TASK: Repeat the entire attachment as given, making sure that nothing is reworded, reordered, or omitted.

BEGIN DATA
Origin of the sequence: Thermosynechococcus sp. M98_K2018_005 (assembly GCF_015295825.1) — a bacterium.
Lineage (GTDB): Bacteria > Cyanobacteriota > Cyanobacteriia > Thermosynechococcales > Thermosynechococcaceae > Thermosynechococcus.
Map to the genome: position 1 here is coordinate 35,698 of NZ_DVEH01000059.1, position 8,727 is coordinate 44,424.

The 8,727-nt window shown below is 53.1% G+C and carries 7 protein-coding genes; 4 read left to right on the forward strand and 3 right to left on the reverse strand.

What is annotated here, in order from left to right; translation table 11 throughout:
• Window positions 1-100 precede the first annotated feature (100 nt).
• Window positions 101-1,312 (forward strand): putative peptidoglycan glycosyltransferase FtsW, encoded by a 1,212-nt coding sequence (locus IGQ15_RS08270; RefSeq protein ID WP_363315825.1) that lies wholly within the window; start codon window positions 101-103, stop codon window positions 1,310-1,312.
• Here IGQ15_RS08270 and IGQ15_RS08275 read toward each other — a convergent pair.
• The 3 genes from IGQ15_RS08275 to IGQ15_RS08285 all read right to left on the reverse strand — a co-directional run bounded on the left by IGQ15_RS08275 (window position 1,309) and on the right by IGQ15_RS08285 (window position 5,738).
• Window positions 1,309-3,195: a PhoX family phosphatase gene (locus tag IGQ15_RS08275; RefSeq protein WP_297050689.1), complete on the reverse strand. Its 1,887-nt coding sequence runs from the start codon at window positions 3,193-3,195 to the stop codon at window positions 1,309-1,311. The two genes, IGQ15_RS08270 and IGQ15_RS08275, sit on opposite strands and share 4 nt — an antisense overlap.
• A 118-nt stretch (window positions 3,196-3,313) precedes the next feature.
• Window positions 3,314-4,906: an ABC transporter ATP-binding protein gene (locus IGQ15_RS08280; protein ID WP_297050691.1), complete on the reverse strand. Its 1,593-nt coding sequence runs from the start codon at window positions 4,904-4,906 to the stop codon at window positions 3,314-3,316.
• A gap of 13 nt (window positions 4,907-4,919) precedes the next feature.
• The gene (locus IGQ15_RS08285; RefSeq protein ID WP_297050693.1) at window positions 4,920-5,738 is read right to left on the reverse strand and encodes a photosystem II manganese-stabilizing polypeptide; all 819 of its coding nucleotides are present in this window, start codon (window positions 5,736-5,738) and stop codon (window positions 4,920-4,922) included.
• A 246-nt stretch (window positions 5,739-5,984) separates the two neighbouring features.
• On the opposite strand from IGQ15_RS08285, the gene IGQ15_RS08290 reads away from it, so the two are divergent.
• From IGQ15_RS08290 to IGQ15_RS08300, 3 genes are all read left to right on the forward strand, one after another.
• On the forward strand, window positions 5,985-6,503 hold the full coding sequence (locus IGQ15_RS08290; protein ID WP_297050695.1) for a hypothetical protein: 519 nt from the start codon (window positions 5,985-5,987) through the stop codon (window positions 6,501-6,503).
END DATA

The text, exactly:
Origin of the sequence: Thermosynechococcus sp. M98_K2018_005 (assembly GCF_015295825.1) — a bacterium.
Lineage (GTDB): Bacteria > Cyanobacteriota > Cyanobacteriia > Thermosynechococcales > Thermosynechococcaceae > Thermosynechococcus.
Map to the genome: position 1 here is coordinate 35,698 of NZ_DVEH01000059.1, position 8,727 is coordinate 44,424.

The 8,727-nt window shown below is 53.1% G+C and carries 7 protein-coding genes; 4 read left to right on the forward strand and 3 right to left on the reverse strand.

What is annotated here, in order from left to right; translation table 11 throughout:
• Window positions 1-100 precede the first annotated feature (100 nt).
• Window positions 101-1,312 (forward strand): putative peptidoglycan glycosyltransferase FtsW, encoded by a 1,212-nt coding sequence (locus IGQ15_RS08270; RefSeq protein ID WP_363315825.1) that lies wholly within the window; start codon window positions 101-103, stop codon window positions 1,310-1,312.
• Here IGQ15_RS08270 and IGQ15_RS08275 read toward each other — a convergent pair.
• The 3 genes from IGQ15_RS08275 to IGQ15_RS08285 all read right to left on the reverse strand — a co-directional run bounded on the left by IGQ15_RS08275 (window position 1,309) and on the right by IGQ15_RS08285 (window position 5,738).
• Window positions 1,309-3,195: a PhoX family phosphatase gene (locus tag IGQ15_RS08275; RefSeq protein WP_297050689.1), complete on the reverse strand. Its 1,887-nt coding sequence runs from the start codon at window positions 3,193-3,195 to the stop codon at window positions 1,309-1,311. The two genes, IGQ15_RS08270 and IGQ15_RS08275, sit on opposite strands and share 4 nt — an antisense overlap.
• A 118-nt stretch (window positions 3,196-3,313) precedes the next feature.
• Window positions 3,314-4,906: an ABC transporter ATP-binding protein gene (locus IGQ15_RS08280; protein ID WP_297050691.1), complete on the reverse strand. Its 1,593-nt coding sequence runs from the start codon at window positions 4,904-4,906 to the stop codon at window positions 3,314-3,316.
• A gap of 13 nt (window positions 4,907-4,919) precedes the next feature.
• The gene (locus IGQ15_RS08285; RefSeq protein ID WP_297050693.1) at window positions 4,920-5,738 is read right to left on the reverse strand and encodes a photosystem II manganese-stabilizing polypeptide; all 819 of its coding nucleotides are present in this window, start codon (window positions 5,736-5,738) and stop codon (window positions 4,920-4,922) included.
• A 246-nt stretch (window positions 5,739-5,984) separates the two neighbouring features.
• On the opposite strand from IGQ15_RS08285, the gene IGQ15_RS08290 reads away from it, so the two are divergent.
• From IGQ15_RS08290 to IGQ15_RS08300, 3 genes are all read left to right on the forward strand, one after another.
• On the forward strand, window positions 5,985-6,503 hold the full coding sequence (locus IGQ15_RS08290; protein ID WP_297050695.1) for a hypothetical protein: 519 nt from the start codon (window positions 5,985-5,987) through the stop codon (window positions 6,501-6,503).